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[cdn-nucl-l] Davis handling of electrical power crisis in California
Amazing story of the California experience!
Combination of deregulation and lack of timely intervention by state
----- Original Message -----
From: EUGENE CRAMER
Sent: Monday, September 29, 2003 12:15 AM
Subject: [MbrExchange] EnLG 2003SEP28 If Davis tenure is short-circuited,
many will look to his handling of electrical crisis.
Could it be lights out? If Davis tenure is short-circuited, many will look
to his handling of electrical crisis.
The Orange County Register PAGE 3 FEATURE Sunday, September 28, 2003
First, there was deregulation; then there was Davis
Some key moments in California's electricity crisis:
Gov. Pete Wilson signs the deregulation law, allowing cost of power to be
determined by market forces.
Gray Davis elected governor.
" Electricity prices climb. The effect is felt first in San Diego and south
Orange County, then throughout the state. In the spring, energy executives
warn Davis a crisis looms. By May, energy costs have risen 300 percent in
San Diego. Summer shortages reported.
" Consumer groups, lawmakers and utilities demand Davis intervene with
emergency authority. He declines.
" Edison and PG&E, unlike SDG&E, are unable to pass their costs on to
consumers because, by law, they can't raise their rates. Edison loses $1
billion by the end of July.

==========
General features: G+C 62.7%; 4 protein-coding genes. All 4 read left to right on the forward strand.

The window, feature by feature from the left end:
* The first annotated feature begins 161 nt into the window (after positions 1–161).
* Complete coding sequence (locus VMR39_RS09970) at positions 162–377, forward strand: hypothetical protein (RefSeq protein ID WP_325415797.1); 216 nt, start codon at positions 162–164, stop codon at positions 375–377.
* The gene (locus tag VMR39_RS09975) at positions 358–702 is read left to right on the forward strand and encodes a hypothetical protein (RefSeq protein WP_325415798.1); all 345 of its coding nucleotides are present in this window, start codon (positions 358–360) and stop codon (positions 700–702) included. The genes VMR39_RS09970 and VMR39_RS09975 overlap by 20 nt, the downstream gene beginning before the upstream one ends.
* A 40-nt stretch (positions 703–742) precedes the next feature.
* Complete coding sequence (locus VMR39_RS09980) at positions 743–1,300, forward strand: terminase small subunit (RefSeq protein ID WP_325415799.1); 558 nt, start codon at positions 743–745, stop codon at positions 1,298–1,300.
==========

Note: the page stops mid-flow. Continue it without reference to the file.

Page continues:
" The Davis administration - and others - blame the crisis on energy
profiteers, federal inaction, the failure of previous administrations to
build power plants and the flawed deregulation law.
" On July 31, Duke Energy offers to sell California 2,000 megawatt hours at
$55 per megawatt - less than the state was paying in the spot market at the
time. Davis declines. Other power companies also offer long-term contracts.
All are rejected.
" On Aug. 2, Davis issues executive orders to speed up power-plant licensing
and cut energy consumption. He asks the attorney general to investigate
possible price gouging.
" Early January: Davis threatens "drastic action" - possibly including
seizing power plants.
" Jan. 17: Davis orders the state to buy energy on behalf of credit-starved
" The spot-market price of energy reaches $1,000 per megawatt. The state
suffers rolling blackouts Jan. 17, 18 and 21.
" Consumer groups and state Treasurer Phil Angelides say Davis should seize
power plants. He declines.
" PG&E declares bankruptcy.
" The Davis administration buys $43 billion worth of energy through long-